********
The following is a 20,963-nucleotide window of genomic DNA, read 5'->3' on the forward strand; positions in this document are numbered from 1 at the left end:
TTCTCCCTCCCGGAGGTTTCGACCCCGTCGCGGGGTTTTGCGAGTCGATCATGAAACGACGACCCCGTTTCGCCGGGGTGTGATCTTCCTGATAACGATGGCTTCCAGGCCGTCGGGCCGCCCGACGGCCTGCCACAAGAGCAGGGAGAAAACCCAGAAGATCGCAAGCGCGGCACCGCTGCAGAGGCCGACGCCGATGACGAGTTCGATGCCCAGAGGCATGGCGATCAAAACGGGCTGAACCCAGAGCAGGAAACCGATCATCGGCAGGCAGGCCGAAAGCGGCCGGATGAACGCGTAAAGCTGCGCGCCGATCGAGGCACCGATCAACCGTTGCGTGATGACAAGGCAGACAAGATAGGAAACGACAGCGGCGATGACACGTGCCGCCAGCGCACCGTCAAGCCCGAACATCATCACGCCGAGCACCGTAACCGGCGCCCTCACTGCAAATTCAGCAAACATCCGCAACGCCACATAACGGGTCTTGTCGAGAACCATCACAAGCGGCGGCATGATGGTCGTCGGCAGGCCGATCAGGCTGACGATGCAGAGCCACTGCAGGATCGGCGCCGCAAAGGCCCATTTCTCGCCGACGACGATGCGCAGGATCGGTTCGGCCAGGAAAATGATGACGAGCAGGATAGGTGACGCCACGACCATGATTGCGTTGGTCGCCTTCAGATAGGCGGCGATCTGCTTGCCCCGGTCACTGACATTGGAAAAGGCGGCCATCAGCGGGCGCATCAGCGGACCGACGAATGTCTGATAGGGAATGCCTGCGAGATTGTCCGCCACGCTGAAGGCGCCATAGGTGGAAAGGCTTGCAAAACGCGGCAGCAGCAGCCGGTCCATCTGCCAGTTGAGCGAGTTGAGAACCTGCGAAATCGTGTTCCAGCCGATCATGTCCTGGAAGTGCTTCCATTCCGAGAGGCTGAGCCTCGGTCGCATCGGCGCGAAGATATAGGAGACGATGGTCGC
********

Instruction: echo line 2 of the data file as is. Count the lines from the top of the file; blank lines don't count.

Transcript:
TTCTCCCTCCCGGAGGTTTCGACCCCGTCGCGGGGTTTTGCGAGTCGATCATGAAACGACGACCCCGTTTCGCCGGGGTGTGATCTTCCTGATAACGATGGCTTCCAGGCCGTCGGGCCGCCCGACGGCCTGCCACAAGAGCAGGGAGAAAACCCAGAAGATCGCAAGCGCGGCACCGCTGCAGAGGCCGACGCCGATGACGAGTTCGATGCCCAGAGGCATGGCGATCAAAACGGGCTGAACCCAGAGCAGGAAACCGATCATCGGCAGGCAGGCCGAAAGCGGCCGGATGAACGCGTAAAGCTGCGCGCCGATCGAGGCACCGATCAACCGTTGCGTGATGACAAGGCAGACAAGATAGGAAACGACAGCGGCGATGACACGTGCCGCCAGCGCACCGTCAAGCCCGAACATCATCACGCCGAGCACCGTAACCGGCGCCCTCACTGCAAATTCAGCAAACATCCGCAACGCCACATAACGGGTCTTGTCGAGAACCATCACAAGCGGCGGCATGATGGTCGTCGGCAGGCCGATCAGGCTGACGATGCAGAGCCACTGCAGGATCGGCGCCGCAAAGGCCCATTTCTCGCCGACGACGATGCGCAGGATCGGTTCGGCCAGGAAAATGATGACGAGCAGGATAGGTGACGCCACGACCATGATTGCGTTGGTCGCCTTCAGATAGGCGGCGATCTGCTTGCCCCGGTCACTGACATTGGAAAAGGCGGCCATCAGCGGGCGCATCAGCGGACCGACGAATGTCTGATAGGGAATGCCTGCGAGATTGTCCGCCACGCTGAAGGCGCCATAGGTGGAAAGGCTTGCAAAACGCGGCAGCAGCAGCCGGTCCATCTGCCAGTTGAGCGAGTTGAGAACCTGCGAAATCGTGTTCCAGCCGATCATGTCCTGGAAGTGCTTCCATTCCGAGAGGCTGAGCCTCGGTCGCATCGGCGCGAAGATATAGGAGACGATGGTCGC